Introduction to massage
There are descriptions of many massage disciplines on offer on this website with deep massage, relaxation massage, Swedish and Thai and Ayurveda massage just a few.
This tends to be purely pleasurable, and more pampering than therapeutic.
However, touch, care and deep relaxation as found in massage are linked to increased wellbeing and a more positive outlook.
Often in our lives we are too busy and involved to stop and simply receive from another, and this kind of massage is a great way to land and get a fresh view on our lives.
This kind of massage bodywork is great for sports people and for those who have long-standing issues, such as stiff necks, chronic back pain or for those who do yoga and want to get some more freedom of movement.
As this type of massage can be painful and/or working with sensitive areas it is important to feel good about your practitioner.
Rolfing (also known as The Rolf Method of Structural Integration) was one of the first techniques to deal with structural issues such as postural habits, and tends to require a commitment to a series of 10 sessions, as the therapist works his/her way through the body in a methodical manner.
Rolfing is mainly concerned with the connective tissue in the body rather than muscles, and the effects are surprisingly powerful as physical habits are released.
Chronic conditions, like back pain after walking or prolonged standing, the neck that seizes up, the joints that get a little less flexible each year, all can be addressed by this work.
What may be diagnosed elsewhere as arthritis or other joint problems, may in fact be treated in a single session of this bodywork.
A series of sessions will leave you experiencing your body and your life in a whole new way and is recommended to do once a decade or so.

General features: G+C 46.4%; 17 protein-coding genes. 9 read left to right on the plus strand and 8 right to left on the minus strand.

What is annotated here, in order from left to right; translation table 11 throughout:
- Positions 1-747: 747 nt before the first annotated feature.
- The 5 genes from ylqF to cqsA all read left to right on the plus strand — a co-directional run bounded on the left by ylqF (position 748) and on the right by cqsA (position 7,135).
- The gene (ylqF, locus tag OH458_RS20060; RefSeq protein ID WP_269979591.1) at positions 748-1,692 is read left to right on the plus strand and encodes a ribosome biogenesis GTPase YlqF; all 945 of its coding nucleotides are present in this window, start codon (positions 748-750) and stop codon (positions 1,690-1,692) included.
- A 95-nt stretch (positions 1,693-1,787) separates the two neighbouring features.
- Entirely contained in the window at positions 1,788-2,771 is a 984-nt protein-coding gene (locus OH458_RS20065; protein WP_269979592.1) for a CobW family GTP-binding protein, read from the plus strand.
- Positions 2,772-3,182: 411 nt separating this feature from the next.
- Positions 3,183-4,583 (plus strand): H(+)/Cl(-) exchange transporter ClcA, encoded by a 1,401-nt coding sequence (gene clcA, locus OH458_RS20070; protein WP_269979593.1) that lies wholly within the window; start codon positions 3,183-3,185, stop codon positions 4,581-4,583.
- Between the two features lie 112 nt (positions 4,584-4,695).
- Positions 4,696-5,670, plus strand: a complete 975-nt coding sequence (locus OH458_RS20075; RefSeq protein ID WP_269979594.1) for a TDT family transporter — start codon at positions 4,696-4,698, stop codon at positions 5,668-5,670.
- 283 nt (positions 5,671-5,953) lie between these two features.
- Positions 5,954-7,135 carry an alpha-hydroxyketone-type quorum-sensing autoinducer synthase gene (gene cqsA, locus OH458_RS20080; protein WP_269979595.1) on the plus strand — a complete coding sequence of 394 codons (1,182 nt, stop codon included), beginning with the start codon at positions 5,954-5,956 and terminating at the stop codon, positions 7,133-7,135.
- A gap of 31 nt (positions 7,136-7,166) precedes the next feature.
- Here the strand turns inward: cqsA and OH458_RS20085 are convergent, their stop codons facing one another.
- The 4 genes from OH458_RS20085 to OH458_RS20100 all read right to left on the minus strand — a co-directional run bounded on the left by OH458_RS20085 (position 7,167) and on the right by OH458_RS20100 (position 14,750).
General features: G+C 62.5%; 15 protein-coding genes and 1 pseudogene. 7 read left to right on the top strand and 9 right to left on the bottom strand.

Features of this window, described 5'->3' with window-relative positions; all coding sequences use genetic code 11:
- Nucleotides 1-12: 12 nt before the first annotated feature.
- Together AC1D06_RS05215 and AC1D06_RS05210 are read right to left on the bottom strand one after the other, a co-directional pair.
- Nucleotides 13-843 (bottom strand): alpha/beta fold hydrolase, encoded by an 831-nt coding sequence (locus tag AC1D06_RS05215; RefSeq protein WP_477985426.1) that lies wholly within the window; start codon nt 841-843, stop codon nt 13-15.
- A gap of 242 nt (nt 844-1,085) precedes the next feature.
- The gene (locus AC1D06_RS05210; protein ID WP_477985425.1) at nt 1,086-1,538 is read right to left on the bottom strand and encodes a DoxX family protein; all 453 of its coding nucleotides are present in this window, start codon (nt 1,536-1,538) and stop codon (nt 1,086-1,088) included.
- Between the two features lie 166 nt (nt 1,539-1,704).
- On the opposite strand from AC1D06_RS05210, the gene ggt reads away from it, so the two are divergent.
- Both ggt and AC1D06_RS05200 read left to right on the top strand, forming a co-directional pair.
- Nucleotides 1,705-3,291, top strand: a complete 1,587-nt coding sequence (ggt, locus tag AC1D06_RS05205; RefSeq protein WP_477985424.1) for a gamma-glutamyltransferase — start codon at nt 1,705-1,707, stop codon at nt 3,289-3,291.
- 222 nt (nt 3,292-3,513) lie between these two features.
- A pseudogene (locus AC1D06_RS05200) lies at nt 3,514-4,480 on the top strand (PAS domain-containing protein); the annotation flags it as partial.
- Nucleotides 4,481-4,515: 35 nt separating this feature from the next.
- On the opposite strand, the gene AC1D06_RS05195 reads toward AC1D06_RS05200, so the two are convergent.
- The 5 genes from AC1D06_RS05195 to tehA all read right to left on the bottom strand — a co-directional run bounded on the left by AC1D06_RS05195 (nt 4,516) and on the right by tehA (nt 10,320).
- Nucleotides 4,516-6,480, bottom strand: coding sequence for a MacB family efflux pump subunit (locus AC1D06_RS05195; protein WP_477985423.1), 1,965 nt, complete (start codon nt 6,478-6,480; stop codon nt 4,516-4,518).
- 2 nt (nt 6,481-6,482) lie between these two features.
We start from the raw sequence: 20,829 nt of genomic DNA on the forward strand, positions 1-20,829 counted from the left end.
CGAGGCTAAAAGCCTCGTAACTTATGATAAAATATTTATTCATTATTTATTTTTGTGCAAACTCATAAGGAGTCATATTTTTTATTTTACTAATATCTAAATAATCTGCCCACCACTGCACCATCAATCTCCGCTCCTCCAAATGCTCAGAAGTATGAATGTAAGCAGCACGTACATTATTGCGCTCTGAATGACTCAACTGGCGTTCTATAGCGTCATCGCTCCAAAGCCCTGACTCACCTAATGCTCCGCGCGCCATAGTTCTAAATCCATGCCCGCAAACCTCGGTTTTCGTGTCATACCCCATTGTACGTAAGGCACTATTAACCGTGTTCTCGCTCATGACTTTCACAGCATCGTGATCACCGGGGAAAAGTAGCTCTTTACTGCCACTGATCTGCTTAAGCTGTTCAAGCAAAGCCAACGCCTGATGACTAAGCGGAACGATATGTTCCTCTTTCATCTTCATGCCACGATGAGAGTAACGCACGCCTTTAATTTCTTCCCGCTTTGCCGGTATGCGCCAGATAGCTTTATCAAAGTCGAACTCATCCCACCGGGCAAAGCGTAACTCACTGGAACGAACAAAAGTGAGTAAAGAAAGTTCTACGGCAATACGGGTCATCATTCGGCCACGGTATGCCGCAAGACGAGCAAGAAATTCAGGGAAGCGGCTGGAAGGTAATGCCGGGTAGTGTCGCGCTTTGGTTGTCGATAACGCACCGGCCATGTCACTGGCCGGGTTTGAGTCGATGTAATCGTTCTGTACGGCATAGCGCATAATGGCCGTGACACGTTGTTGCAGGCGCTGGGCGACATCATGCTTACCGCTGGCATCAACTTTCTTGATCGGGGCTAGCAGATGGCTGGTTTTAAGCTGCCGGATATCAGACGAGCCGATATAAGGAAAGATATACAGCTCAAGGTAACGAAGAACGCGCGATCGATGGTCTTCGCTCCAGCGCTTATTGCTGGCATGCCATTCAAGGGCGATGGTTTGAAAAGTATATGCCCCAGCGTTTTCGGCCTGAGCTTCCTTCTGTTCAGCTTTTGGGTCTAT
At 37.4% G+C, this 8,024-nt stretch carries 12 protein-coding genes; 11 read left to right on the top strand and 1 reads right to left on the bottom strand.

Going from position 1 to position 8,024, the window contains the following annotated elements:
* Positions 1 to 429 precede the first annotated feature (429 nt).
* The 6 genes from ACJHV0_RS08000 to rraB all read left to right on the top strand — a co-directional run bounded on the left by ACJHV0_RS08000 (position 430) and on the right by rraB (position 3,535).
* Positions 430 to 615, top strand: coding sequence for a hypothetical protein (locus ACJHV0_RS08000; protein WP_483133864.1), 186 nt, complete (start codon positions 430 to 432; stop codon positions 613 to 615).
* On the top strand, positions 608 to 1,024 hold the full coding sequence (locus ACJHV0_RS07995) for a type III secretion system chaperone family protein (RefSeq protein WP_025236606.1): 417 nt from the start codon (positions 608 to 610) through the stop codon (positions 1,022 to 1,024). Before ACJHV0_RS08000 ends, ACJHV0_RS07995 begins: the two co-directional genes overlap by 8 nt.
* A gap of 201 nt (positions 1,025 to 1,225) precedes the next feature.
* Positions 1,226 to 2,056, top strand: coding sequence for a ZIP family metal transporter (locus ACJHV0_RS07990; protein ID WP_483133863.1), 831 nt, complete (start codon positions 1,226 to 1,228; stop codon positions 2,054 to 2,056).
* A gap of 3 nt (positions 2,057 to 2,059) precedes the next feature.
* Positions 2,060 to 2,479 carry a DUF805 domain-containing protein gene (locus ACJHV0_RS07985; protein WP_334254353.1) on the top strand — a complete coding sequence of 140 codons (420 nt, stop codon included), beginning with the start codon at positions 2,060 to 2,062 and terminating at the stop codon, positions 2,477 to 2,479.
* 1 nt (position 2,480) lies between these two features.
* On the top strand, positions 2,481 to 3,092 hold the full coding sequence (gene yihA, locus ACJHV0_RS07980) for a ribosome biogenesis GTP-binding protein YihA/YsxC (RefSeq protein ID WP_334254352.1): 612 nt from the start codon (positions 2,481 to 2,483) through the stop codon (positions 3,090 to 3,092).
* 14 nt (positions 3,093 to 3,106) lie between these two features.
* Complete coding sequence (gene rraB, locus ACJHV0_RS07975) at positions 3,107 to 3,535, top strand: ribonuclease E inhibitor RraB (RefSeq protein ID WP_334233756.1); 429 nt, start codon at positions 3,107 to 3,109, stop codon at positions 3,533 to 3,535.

I had a series of Rolfing some years ago and some longstanding problems were simply dissolved.
Rolfing is not really massage, as the therapist does not work so much with the muscles, or to release tension, but rather deals with the underlying structural causes.
See a review of Rolfing here
Rebalancing bodywork is an offshoot of Rolfing, and while it is optimal to have a series of sessions it is quite normal and enough to have a one-off.
Rebalancing does just that, it rebalances the body, and is really good when you just need to ‘come home’ a little bit and tune in to your body, really get to know your body some more.
Rebalancing is much more like a massage compared to Rolfing.
Thai Yoga massage, Ayurveda Yoga massage and Shiatsu are all Oriental deep tissue massage techniques which combine stretching (Yoga being done to you, which is great tough can be a bit rugged!) and deep massage techniques.
Because massage has a long history in the East, so have these bodyworks evolved over hundreds of years with very strong connections with ‘alternative’ Eastern medicines such as Acupuncture or Ayurveda which, after all, have been successfully practised in Asia for thousands of years.
Thai massage and Ayurvedic massage are simply simpler versions of Thai and Ayurvedic Yoga massage.
Remedial massage is also deep, with the focus on increasing one’s sense of wellbeing as well as dealing with particular ailments.
It is amazing how simply releasing/relaxing a joint or muscle can impact upon general wellbeing.
Using lots of oil and long fluid strokes, the practitioner takes the client on quite a journey.
Lomi Lomi is a variation on Hawaiian massage and has become quite popular in recent years.
Whole person bodywork
Osteopathy and Chiropractic are whole person sciences, with deep bodywork and occasional manipulation (never essential, and the practitioners always should and do get permission first).
Skilled in many areas of wellness and bodywork, both of these type of practitioners are concerned with the wholistic health of their patient. Again, every practitioner is unique.
Western, allopathic medicine has traditionally been critical of these disciplines because their basic principles differ, but now they have become accepted as part of the mainstream health professions.
By Mark O’Brien
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